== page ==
Ever since I was little, I’ve had this feeling of not belonging, ostracizing myself from others. Sure, it might’ve been my social anxiety or main character syndrome, but I think it goes deeper than that. Being queer is a journey, a winding path that takes so many turns it sometimes feels like a chapter book that will never end. Even writing this, I’m not sure what path I want to go down, but I will give you an insight into my life.
I am a gay, white, transgender, fat human being. I grew up in a small town where life was simple. I never knew who I was there. My skin was never my own, the clothes I wore were there to hide my body, lock it away. I would convince myself to have crushes on the girls in my class because my best friend wanted to know who my crush was. I’ll never forget the wheel I made, every girl in my class had their name on it in a different color of the rainbow. Every time I was asked who my crush was my finger glided over the rainbow and flicked a small piece of paper cut to resemble an arrow. Whatever it landed on being the new love of my life. I never felt safe, I never felt free to be myself.
Moving away changed my life, I went to a place where people could be themselves, where I had the chance to see a real, breathing, and thriving queer couple walking the streets. Queer adults don’t realize the power they truly hold in existing. Their beautiful identities are a beacon for queer youth. As a depressed queer teenager, you never imagine yourself being 46 and working your nine-to-five. But being able to see queers existing past the age of 21 changed my life. It reminded me of the power and authenticity of the queer community.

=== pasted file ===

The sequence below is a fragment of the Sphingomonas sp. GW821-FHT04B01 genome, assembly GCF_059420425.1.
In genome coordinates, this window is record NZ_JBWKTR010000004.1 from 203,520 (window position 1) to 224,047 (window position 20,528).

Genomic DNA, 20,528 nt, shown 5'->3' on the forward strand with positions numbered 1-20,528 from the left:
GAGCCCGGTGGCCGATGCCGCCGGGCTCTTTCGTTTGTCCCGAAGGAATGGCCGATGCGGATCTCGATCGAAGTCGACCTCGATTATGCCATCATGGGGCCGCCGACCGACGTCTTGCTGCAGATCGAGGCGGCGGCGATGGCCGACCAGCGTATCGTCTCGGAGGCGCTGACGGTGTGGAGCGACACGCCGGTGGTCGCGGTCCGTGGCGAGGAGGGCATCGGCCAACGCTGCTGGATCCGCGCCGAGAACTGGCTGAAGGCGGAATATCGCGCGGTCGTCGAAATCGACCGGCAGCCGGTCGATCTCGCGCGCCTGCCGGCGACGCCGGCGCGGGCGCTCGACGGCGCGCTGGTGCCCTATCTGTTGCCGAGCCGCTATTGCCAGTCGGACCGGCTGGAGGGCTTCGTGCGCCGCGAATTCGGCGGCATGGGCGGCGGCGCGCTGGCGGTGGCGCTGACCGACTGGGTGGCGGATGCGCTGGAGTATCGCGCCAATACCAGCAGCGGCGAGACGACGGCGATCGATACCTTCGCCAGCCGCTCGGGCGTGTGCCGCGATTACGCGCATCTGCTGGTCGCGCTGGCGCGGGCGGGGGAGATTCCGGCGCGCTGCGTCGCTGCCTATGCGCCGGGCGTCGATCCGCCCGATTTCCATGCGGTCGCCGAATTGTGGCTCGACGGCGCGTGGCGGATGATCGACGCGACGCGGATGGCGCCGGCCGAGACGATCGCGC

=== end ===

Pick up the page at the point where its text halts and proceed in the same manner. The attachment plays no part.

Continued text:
I love being queer. I love being myself. My advocacy comes from my heart. I work with people because I love people. I want others to feel safe. I want others to know they are okay, that no matter what they have a hand supporting them, even if it costs a few one-liners delivered with impeccable timing. I have had the privilege to work with so many influential adult queer people, that I feel like I can have a future. Not everyone can have that. When I didn’t feel safe in the GSA at my school, I started my own group. Escape is always an option, it’s never cowardly to want more for yourself.
I don’t want this article to be only a narrative about my appreciation for queerness. No matter how much I do love the LGBTQIA+ community, we have issues. The most challenging part of coming out and living my life as a queer human is my size. I am a 270-pound, 5’11” AMAB human. I am intimidating, and being queer has been difficult with my size. Fatphobia is an issue across all groups, constantly encouraged to show less and hide more. Put our bodies away for the satisfaction of others.
I am someone who wants communities to be able to see their identity and themself in the person advocating for them. I want to advocate for people I can be in community with. Presenting feminine is difficult when you can’t be slender. Gender stereotypes are something I battle every day, and this has made my advocacy harder. Trying to fight yourself and oppression is an uphill battle. But there was a point where I gave up. I decided to love myself. To look in the mirror and say “You are enough.” And that is what my advocacy is.
I want you, the reader, to take something away from this article. That no matter where your journey is, it is only beginning. The story of my life isn’t a NYT bestseller—yet. My advocacy is about reverence, realizing that no matter what, we are just humans all trying to survive in a decaying world. Even if we fight, in the end, we love each other. Every human being has the most beautiful thing at their core. Humanity. That is what advocacy is, a fight to empower the core of every human being. That is my advocacy. That is my journey.